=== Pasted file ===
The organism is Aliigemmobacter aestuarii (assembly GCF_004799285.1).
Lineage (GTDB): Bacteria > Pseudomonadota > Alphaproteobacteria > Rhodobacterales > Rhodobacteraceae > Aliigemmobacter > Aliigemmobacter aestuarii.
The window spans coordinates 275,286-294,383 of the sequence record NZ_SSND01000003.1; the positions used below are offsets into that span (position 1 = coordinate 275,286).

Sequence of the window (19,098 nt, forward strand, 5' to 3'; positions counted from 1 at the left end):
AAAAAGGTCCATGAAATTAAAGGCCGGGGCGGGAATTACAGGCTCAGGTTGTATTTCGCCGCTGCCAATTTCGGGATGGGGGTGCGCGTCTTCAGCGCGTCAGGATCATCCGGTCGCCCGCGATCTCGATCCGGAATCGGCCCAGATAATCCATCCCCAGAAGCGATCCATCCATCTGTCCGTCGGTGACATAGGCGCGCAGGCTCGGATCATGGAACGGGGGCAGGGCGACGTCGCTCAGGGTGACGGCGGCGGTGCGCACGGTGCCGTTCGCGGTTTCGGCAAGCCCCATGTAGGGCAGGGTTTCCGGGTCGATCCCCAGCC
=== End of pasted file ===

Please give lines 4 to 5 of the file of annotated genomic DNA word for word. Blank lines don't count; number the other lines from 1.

Sequence of the window (19,098 nt, forward strand, 5' to 3'; positions counted from 1 at the left end):
AAAAAGGTCCATGAAATTAAAGGCCGGGGCGGGAATTACAGGCTCAGGTTGTATTTCGCCGCTGCCAATTTCGGGATGGGGGTGCGCGTCTTCAGCGCGTCAGGATCATCCGGTCGCCCGCGATCTCGATCCGGAATCGGCCCAGATAATCCATCCCCAGAAGCGATCCATCCATCTGTCCGTCGGTGACATAGGCGCGCAGGCTCGGATCATGGAACGGGGGCAGGGCGACGTCGCTCAGGGTGACGGCGGCGGTGCGCACGGTGCCGTTCGCGGTTTCGGCAAGCCCCATGTAGGGCAGGGTTTCCGGGTCGATCCCCAGCC